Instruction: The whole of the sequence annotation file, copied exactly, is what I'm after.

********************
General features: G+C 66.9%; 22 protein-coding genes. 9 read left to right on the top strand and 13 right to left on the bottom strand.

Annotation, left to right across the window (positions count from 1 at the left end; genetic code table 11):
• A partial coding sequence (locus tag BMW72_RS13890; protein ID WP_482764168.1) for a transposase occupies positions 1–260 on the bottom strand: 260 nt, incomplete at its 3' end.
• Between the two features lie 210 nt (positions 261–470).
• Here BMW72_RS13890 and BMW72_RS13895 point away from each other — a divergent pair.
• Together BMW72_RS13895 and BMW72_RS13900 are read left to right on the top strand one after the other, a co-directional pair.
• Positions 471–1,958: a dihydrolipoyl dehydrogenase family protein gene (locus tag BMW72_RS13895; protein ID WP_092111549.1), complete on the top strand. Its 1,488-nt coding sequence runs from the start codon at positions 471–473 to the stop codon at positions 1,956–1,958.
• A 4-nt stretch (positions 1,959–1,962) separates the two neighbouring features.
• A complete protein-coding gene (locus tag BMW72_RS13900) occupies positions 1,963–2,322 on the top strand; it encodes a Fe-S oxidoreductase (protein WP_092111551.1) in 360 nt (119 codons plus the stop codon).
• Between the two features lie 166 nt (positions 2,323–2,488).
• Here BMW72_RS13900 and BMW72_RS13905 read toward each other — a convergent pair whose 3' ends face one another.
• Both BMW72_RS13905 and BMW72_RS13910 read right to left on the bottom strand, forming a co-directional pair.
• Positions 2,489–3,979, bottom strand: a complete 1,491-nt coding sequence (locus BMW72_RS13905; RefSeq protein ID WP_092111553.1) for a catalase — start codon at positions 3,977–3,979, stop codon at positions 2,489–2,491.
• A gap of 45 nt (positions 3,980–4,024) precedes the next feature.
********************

General features: G+C 66.9%; 22 protein-coding genes. 9 read left to right on the top strand and 13 right to left on the bottom strand.

Annotation, left to right across the window (positions count from 1 at the left end; genetic code table 11):
• A partial coding sequence (locus tag BMW72_RS13890; protein ID WP_482764168.1) for a transposase occupies positions 1–260 on the bottom strand: 260 nt, incomplete at its 3' end.
• Between the two features lie 210 nt (positions 261–470).
• Here BMW72_RS13890 and BMW72_RS13895 point away from each other — a divergent pair.
• Together BMW72_RS13895 and BMW72_RS13900 are read left to right on the top strand one after the other, a co-directional pair.
• Positions 471–1,958: a dihydrolipoyl dehydrogenase family protein gene (locus tag BMW72_RS13895; protein ID WP_092111549.1), complete on the top strand. Its 1,488-nt coding sequence runs from the start codon at positions 471–473 to the stop codon at positions 1,956–1,958.
• A 4-nt stretch (positions 1,959–1,962) separates the two neighbouring features.
• A complete protein-coding gene (locus tag BMW72_RS13900) occupies positions 1,963–2,322 on the top strand; it encodes a Fe-S oxidoreductase (protein WP_092111551.1) in 360 nt (119 codons plus the stop codon).
• Between the two features lie 166 nt (positions 2,323–2,488).
• Here BMW72_RS13900 and BMW72_RS13905 read toward each other — a convergent pair whose 3' ends face one another.
• Both BMW72_RS13905 and BMW72_RS13910 read right to left on the bottom strand, forming a co-directional pair.
• Positions 2,489–3,979, bottom strand: a complete 1,491-nt coding sequence (locus BMW72_RS13905; RefSeq protein ID WP_092111553.1) for a catalase — start codon at positions 3,977–3,979, stop codon at positions 2,489–2,491.
• A gap of 45 nt (positions 3,980–4,024) precedes the next feature.